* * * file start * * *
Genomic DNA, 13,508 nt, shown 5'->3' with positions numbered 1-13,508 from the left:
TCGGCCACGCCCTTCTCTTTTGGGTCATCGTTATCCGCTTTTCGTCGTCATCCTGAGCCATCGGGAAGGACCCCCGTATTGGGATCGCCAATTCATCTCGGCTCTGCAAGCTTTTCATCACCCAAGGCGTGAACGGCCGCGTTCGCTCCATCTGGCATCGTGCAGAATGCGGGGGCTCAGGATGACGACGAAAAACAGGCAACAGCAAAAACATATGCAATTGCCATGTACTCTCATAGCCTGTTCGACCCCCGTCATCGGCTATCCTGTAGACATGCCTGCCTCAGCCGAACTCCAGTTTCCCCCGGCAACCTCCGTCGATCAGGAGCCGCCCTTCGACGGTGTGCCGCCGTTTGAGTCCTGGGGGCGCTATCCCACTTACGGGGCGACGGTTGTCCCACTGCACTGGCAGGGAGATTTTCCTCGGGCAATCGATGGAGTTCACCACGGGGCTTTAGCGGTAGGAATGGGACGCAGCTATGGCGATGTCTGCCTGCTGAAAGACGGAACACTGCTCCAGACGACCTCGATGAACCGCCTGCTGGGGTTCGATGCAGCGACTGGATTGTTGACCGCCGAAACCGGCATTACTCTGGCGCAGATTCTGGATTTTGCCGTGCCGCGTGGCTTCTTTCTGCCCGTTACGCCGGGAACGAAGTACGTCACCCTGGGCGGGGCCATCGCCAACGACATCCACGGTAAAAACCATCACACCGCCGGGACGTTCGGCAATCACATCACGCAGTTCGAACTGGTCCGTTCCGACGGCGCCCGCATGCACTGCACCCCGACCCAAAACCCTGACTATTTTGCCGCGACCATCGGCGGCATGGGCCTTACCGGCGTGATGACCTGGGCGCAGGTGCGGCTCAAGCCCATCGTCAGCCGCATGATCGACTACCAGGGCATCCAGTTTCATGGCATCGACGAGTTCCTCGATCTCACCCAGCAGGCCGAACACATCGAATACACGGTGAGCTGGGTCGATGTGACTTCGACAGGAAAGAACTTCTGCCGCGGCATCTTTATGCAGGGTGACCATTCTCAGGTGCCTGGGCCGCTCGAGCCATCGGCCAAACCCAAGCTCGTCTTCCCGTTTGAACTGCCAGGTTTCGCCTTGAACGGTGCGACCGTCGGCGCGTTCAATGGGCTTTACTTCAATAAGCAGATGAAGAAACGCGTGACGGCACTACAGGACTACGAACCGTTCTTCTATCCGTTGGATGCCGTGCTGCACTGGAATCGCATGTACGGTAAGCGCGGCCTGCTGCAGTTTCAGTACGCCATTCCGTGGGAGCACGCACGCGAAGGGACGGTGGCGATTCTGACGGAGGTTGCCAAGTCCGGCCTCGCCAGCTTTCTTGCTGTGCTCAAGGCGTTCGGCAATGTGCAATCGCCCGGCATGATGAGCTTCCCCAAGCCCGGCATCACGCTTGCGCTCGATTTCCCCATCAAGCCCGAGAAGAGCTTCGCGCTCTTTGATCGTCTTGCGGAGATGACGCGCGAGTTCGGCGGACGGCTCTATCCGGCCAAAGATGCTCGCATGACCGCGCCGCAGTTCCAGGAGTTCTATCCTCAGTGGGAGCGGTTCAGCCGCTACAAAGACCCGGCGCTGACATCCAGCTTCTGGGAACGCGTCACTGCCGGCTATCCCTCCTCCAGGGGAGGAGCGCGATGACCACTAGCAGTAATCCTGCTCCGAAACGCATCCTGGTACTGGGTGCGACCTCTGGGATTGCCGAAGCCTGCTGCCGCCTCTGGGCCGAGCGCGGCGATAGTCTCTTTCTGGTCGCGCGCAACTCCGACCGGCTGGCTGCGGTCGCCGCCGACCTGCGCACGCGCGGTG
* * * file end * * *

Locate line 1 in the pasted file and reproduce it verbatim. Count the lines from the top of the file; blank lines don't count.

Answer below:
Genomic DNA, 13,508 nt, shown 5'->3' with positions numbered 1-13,508 from the left: